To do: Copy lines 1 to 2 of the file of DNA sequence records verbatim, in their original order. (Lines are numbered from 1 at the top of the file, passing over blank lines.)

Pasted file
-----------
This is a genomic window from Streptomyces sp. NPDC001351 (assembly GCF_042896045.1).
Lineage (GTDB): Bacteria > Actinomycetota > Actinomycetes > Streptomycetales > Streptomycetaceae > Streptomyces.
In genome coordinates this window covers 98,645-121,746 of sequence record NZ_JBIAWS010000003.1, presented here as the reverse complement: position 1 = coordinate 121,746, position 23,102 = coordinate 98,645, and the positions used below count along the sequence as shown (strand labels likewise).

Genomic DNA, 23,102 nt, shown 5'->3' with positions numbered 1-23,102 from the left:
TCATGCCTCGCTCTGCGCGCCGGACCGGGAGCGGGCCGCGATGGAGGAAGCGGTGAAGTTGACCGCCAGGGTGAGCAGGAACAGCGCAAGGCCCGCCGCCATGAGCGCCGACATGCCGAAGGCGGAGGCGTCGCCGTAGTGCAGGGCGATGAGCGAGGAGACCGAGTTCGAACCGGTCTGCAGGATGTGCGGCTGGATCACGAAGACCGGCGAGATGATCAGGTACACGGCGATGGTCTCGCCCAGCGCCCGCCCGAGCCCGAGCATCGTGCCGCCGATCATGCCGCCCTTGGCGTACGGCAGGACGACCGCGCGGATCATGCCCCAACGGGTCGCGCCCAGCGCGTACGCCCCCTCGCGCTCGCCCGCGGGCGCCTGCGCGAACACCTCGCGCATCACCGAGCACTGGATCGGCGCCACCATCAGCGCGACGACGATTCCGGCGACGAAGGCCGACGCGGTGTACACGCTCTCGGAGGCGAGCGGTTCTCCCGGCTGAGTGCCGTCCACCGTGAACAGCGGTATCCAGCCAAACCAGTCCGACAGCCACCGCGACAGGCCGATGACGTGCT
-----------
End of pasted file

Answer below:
This is a genomic window from Streptomyces sp. NPDC001351 (assembly GCF_042896045.1).
Lineage (GTDB): Bacteria > Actinomycetota > Actinomycetes > Streptomycetales > Streptomycetaceae > Streptomyces.